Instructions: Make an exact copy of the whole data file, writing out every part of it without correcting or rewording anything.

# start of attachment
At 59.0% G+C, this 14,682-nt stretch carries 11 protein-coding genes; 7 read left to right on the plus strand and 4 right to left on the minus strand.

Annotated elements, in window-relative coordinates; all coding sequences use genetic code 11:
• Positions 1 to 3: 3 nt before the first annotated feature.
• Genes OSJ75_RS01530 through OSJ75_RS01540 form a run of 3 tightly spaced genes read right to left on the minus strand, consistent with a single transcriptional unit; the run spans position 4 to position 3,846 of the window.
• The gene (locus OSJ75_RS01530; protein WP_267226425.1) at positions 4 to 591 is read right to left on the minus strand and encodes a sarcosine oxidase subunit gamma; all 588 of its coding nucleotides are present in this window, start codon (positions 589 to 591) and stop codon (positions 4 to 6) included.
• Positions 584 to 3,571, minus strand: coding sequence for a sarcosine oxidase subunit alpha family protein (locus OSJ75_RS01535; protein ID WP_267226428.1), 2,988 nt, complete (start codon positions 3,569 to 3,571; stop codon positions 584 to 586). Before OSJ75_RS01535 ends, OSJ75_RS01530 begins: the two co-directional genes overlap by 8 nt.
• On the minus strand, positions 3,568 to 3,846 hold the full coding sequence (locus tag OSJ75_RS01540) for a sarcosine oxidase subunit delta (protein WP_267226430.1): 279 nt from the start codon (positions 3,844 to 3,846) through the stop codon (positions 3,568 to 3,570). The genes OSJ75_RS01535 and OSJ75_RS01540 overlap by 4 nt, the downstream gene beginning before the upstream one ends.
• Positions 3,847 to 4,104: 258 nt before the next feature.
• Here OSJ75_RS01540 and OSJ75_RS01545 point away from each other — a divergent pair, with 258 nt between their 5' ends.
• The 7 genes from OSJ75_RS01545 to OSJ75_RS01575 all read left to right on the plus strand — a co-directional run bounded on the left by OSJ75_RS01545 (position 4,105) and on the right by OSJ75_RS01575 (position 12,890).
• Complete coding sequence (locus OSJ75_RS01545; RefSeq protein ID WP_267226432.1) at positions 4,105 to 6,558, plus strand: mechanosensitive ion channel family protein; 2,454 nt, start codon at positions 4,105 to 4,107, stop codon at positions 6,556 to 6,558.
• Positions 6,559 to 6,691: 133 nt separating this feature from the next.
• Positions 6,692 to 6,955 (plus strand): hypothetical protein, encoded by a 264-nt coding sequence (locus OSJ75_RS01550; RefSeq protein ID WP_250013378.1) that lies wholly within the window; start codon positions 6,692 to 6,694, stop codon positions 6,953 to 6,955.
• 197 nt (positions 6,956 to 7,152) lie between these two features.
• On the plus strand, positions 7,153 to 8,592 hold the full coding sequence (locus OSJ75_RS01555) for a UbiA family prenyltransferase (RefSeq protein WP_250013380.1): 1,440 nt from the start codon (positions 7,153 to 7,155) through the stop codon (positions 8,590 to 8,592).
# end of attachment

At 59.0% G+C, this 14,682-nt stretch carries 11 protein-coding genes; 7 read left to right on the plus strand and 4 right to left on the minus strand.

Annotated elements, in window-relative coordinates; all coding sequences use genetic code 11:
• Positions 1 to 3: 3 nt before the first annotated feature.
• Genes OSJ75_RS01530 through OSJ75_RS01540 form a run of 3 tightly spaced genes read right to left on the minus strand, consistent with a single transcriptional unit; the run spans position 4 to position 3,846 of the window.
• The gene (locus OSJ75_RS01530; protein WP_267226425.1) at positions 4 to 591 is read right to left on the minus strand and encodes a sarcosine oxidase subunit gamma; all 588 of its coding nucleotides are present in this window, start codon (positions 589 to 591) and stop codon (positions 4 to 6) included.
• Positions 584 to 3,571, minus strand: coding sequence for a sarcosine oxidase subunit alpha family protein (locus OSJ75_RS01535; protein ID WP_267226428.1), 2,988 nt, complete (start codon positions 3,569 to 3,571; stop codon positions 584 to 586). Before OSJ75_RS01535 ends, OSJ75_RS01530 begins: the two co-directional genes overlap by 8 nt.
• On the minus strand, positions 3,568 to 3,846 hold the full coding sequence (locus tag OSJ75_RS01540) for a sarcosine oxidase subunit delta (protein WP_267226430.1): 279 nt from the start codon (positions 3,844 to 3,846) through the stop codon (positions 3,568 to 3,570). The genes OSJ75_RS01535 and OSJ75_RS01540 overlap by 4 nt, the downstream gene beginning before the upstream one ends.
• Positions 3,847 to 4,104: 258 nt before the next feature.
• Here OSJ75_RS01540 and OSJ75_RS01545 point away from each other — a divergent pair, with 258 nt between their 5' ends.
• The 7 genes from OSJ75_RS01545 to OSJ75_RS01575 all read left to right on the plus strand — a co-directional run bounded on the left by OSJ75_RS01545 (position 4,105) and on the right by OSJ75_RS01575 (position 12,890).
• Complete coding sequence (locus OSJ75_RS01545; RefSeq protein ID WP_267226432.1) at positions 4,105 to 6,558, plus strand: mechanosensitive ion channel family protein; 2,454 nt, start codon at positions 4,105 to 4,107, stop codon at positions 6,556 to 6,558.
• Positions 6,559 to 6,691: 133 nt separating this feature from the next.
• Positions 6,692 to 6,955 (plus strand): hypothetical protein, encoded by a 264-nt coding sequence (locus OSJ75_RS01550; RefSeq protein ID WP_250013378.1) that lies wholly within the window; start codon positions 6,692 to 6,694, stop codon positions 6,953 to 6,955.
• 197 nt (positions 6,956 to 7,152) lie between these two features.
• On the plus strand, positions 7,153 to 8,592 hold the full coding sequence (locus OSJ75_RS01555) for a UbiA family prenyltransferase (RefSeq protein WP_250013380.1): 1,440 nt from the start codon (positions 7,153 to 7,155) through the stop codon (positions 8,590 to 8,592).